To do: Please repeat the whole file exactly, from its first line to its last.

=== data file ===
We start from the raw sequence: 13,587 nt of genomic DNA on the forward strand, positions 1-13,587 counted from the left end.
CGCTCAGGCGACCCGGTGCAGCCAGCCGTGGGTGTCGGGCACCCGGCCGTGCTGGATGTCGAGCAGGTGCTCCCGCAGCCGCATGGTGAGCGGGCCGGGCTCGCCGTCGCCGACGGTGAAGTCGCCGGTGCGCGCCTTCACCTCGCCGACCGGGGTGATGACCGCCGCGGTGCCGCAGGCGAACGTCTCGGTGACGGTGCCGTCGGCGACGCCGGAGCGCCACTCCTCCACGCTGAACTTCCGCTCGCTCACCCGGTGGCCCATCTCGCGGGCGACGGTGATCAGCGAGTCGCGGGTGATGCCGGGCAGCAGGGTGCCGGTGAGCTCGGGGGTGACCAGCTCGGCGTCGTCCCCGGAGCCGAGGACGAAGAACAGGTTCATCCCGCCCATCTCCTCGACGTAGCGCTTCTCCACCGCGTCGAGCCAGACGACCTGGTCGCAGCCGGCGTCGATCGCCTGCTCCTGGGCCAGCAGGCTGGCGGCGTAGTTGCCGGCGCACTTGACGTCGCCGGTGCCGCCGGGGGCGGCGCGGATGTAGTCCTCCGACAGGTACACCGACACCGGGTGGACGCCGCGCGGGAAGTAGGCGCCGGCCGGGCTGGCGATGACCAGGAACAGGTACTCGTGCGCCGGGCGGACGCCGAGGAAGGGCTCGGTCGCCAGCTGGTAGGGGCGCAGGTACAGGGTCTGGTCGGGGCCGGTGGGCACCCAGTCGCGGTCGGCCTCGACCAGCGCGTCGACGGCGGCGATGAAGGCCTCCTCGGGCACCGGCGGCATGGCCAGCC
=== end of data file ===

We start from the raw sequence: 13,587 nt of genomic DNA on the forward strand, positions 1-13,587 counted from the left end.
CGCTCAGGCGACCCGGTGCAGCCAGCCGTGGGTGTCGGGCACCCGGCCGTGCTGGATGTCGAGCAGGTGCTCCCGCAGCCGCATGGTGAGCGGGCCGGGCTCGCCGTCGCCGACGGTGAAGTCGCCGGTGCGCGCCTTCACCTCGCCGACCGGGGTGATGACCGCCGCGGTGCCGCAGGCGAACGTCTCGGTGACGGTGCCGTCGGCGACGCCGGAGCGCCACTCCTCCACGCTGAACTTCCGCTCGCTCACCCGGTGGCCCATCTCGCGGGCGACGGTGATCAGCGAGTCGCGGGTGATGCCGGGCAGCAGGGTGCCGGTGAGCTCGGGGGTGACCAGCTCGGCGTCGTCCCCGGAGCCGAGGACGAAGAACAGGTTCATCCCGCCCATCTCCTCGACGTAGCGCTTCTCCACCGCGTCGAGCCAGACGACCTGGTCGCAGCCGGCGTCGATCGCCTGCTCCTGGGCCAGCAGGCTGGCGGCGTAGTTGCCGGCGCACTTGACGTCGCCGGTGCCGCCGGGGGCGGCGCGGATGTAGTCCTCCGACAGGTACACCGACACCGGGTGGACGCCGCGCGGGAAGTAGGCGCCGGCCGGGCTGGCGATGACCAGGAACAGGTACTCGTGCGCCGGGCGGACGCCGAGGAAGGGCTCGGTCGCCAGCTGGTAGGGGCGCAGGTACAGGGTCTGGTCGGGGCCGGTGGGCACCCAGTCGCGGTCGGCCTCGACCAGCGCGTCGACGGCGGCGATGAAGGCCTCCTCGGGCACCGGCGGCATGGCCAGCC